Understanding The Hospitality Consumer (Hospita...
HOSP 7090 CONSUMER BEHAVIOR IN HOSPITALITY AND TOURISM (3) LEC. 3. This course aims to explore and critically examine current debates, critical reflections of contemporary ideas, controversies and pertinent queries relating to the rapidly expanding discipline of consumer behavior in hospitality and tourism. Must be a student enrolled in the HOSP graduate program.
Understanding the Hospitality Consumer (Hospita...
In the last decade, many hospital designs have taken inspiration from hotels, spurred by factors such as increased patient and family expectations and regulatory or financial incentives. Increasingly, research evidence suggests the value of enhancing the physical environment to foster healing and drive consumer decisions and perceptions of service quality. Although interest is increasing in the broader applicability of numerous hospitality concepts to the healthcare field, the focus of this article is design innovations, and the services that such innovations support, from the hospitality industry. To identify physical hotel design elements and associated operational features that have been used in the healthcare arena, a series of interviews with hospital and hotel design experts were conducted. Current examples and suggestions for future hospitality elements were also sought from the experts, academic journals, and news articles. Hospitality elements applied in existing hospitals that are addressed in this article include hotel-like rooms and decor; actual hotels incorporated into medical centers; hotel-quality food, room service, and dining facilities for families; welcoming lobbies and common spaces; hospitality-oriented customer service training; enhanced service offerings, including concierges; spas or therapy centers; hotel-style signage and way-finding tools; and entertainment features. Selected elements that have potential for future incorporation include executive lounges and/or communal lobbies with complimentary wireless Internet and refreshments, centralized controls for patients, and flexible furniture. Although the findings from this study underscore the need for more hospitality-like environments in hospitals, the investment decisions made by healthcare executives must be balanced with cost-effectiveness and the assurance that clinical excellence remains the top priority.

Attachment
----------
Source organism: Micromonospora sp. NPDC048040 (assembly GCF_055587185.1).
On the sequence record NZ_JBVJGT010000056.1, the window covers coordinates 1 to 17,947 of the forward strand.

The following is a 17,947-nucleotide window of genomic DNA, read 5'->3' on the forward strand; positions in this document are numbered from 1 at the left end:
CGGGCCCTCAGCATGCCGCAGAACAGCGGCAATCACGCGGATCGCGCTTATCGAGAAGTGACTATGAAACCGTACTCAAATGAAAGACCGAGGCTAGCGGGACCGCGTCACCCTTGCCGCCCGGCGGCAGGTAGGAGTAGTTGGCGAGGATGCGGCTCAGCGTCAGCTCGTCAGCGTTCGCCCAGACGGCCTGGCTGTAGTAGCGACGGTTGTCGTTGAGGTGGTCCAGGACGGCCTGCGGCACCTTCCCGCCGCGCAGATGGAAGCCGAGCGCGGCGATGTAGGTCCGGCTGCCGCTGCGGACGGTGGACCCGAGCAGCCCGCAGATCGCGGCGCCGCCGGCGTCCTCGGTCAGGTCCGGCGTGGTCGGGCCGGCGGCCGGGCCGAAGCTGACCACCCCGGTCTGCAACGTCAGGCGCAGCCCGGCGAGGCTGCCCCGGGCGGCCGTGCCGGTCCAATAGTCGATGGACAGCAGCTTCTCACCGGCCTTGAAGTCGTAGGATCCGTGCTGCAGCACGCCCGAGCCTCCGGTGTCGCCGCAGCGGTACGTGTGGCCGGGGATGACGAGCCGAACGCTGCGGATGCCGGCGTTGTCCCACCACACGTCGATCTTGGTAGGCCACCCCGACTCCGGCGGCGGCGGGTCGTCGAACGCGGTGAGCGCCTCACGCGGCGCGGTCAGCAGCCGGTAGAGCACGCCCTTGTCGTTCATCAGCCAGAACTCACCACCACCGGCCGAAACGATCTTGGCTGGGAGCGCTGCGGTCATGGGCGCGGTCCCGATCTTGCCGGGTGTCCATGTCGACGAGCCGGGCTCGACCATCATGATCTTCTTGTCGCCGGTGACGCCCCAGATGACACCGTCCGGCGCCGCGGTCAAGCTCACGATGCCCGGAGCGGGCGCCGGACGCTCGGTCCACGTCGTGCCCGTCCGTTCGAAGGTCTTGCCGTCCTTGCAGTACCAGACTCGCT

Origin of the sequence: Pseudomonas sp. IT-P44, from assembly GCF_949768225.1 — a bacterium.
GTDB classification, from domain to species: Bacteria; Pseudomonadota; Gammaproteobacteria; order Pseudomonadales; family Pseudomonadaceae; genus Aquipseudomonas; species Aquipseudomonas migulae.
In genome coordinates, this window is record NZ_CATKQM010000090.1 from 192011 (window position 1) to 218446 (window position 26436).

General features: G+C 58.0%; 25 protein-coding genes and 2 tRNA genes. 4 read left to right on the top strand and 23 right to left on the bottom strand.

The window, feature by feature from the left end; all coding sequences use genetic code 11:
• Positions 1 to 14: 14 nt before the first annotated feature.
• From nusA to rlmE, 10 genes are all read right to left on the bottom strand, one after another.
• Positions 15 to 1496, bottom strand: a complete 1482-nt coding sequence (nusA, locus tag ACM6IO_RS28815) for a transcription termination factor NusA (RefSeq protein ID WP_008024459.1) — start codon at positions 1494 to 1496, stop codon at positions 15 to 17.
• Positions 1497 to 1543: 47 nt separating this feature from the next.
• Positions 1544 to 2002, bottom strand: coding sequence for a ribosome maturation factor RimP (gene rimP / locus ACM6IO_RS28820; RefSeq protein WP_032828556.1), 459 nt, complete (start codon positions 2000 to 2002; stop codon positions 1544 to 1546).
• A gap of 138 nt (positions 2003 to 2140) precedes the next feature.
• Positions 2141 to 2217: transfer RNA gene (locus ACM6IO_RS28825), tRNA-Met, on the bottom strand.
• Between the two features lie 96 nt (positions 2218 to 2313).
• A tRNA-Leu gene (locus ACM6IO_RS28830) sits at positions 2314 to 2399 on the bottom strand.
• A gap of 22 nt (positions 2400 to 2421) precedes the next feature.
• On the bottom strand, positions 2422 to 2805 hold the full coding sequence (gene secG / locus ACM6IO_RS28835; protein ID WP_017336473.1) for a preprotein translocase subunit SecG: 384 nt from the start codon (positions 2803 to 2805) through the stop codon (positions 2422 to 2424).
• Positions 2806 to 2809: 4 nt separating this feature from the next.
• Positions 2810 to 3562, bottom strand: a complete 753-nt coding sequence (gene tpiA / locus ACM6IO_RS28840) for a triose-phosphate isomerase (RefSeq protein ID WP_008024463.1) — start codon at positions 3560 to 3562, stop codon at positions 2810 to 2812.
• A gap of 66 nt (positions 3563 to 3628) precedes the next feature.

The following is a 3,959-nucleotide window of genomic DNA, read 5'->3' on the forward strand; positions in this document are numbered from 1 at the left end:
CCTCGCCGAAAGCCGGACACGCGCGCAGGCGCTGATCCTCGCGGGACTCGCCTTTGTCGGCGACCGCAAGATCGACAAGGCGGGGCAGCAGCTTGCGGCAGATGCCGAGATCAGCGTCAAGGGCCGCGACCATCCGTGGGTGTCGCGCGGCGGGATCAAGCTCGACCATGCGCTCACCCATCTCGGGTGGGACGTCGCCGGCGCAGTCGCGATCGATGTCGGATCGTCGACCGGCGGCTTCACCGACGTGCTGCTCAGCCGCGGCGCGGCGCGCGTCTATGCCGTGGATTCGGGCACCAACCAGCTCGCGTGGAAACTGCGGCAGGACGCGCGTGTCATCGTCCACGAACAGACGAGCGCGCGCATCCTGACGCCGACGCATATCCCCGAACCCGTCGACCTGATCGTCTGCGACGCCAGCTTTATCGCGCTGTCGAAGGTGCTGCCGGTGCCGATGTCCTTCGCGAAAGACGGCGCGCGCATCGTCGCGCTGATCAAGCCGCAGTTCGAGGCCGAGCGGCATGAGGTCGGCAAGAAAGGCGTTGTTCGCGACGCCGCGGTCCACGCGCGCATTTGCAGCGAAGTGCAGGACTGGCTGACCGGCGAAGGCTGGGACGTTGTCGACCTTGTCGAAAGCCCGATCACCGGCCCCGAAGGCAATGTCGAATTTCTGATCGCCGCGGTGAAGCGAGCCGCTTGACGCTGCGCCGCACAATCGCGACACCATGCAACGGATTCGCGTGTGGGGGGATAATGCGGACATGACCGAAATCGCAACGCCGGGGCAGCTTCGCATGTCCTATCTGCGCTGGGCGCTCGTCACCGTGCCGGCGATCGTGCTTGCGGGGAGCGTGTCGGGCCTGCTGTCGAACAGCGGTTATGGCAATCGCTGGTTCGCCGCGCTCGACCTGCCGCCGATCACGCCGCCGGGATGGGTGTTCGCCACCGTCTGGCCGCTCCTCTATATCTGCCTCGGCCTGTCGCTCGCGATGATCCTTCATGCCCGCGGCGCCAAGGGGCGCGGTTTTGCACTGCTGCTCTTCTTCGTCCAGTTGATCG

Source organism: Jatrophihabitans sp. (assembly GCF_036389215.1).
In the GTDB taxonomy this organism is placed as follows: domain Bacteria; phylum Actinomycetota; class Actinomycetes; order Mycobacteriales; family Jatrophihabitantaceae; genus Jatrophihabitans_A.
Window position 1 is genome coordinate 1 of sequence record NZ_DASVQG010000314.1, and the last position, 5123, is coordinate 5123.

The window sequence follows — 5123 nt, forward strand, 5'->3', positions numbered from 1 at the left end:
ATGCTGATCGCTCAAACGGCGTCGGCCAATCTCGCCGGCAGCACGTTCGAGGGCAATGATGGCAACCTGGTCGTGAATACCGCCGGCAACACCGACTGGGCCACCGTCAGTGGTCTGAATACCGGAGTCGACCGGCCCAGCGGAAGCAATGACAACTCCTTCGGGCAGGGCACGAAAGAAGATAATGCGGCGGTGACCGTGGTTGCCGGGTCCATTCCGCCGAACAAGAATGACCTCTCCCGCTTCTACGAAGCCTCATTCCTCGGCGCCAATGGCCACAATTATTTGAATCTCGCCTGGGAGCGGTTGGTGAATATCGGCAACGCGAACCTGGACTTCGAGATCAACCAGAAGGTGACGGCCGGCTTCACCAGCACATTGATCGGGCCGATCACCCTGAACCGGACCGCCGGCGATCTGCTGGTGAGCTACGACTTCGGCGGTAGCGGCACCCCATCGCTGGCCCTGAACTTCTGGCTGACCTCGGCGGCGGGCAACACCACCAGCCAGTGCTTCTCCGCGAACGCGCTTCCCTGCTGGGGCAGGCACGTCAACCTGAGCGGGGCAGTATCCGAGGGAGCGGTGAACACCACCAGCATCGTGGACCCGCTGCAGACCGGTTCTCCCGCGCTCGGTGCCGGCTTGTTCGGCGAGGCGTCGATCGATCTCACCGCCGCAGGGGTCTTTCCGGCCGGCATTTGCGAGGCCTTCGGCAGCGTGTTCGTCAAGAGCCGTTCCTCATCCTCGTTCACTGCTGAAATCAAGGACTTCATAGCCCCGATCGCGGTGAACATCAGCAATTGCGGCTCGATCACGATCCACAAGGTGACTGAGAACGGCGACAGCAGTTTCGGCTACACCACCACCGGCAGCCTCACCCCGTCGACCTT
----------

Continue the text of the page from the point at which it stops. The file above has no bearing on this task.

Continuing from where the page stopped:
So what new trends are emerging? An increased consumer awareness of all things sustainable, purposeful and health & well-being has set new benchmarks for hospitality enterprises. EHL Insights presents to you the current trends in the hospitality industry of 2023.
Following on from the orientation towards visually appealing content, it seems only natural that businesses in the hospitality industry should seek to capitalize on features such as virtual tours, conjuring up a digital environment for consumers to picture themselves in.
This study provides a comprehensive, systematic review of CEM literature and detailed understanding of the mechanisms for managing customer experiences in the hospitality industry. It integrates state-of-the-art CEM knowledge in the generic business context, along with principles of hospitality management, and advances CEM research by emphasizing the need for collaboration among marketing, operations and human resources.
The authors would like to acknowledge the contributions of leading scholars in the hospitality management academic field and senior managers of hospitality firms to this article. Their insights, thoughts and views contributed substantially to building a broader understanding of CEM from both a theoretical and practical perspectives. The authors, therefore, express their sincere thanks to Professors Anna Mattila, Bonnie Knutson, Chris Roberts, Beverley Sparks, Byron Keating, Srikanth Beldona, Khaldoon Nusair and David Solnet, and the senior managers from Marriott, Hyatt, Hilton, Crowne Plaza, The Fairmont, Columbus Hospitality, Fairfield Inn & Suites and Staybridge Suites.
Kandampully, J., Zhang, T.(C). and Jaakkola, E. (2018), "Customer experience management in hospitality: A literature synthesis, new understanding and research agenda", International Journal of Contemporary Hospitality Management, Vol. 30 No. 1, pp. 21-56. -10-2015-0549
Consumer behavior concerns why consumers make the buying decisions they make. This includes understanding what consumers want, how much they're willing to pay, how they choose what they will buy, and how they finalize the buying process.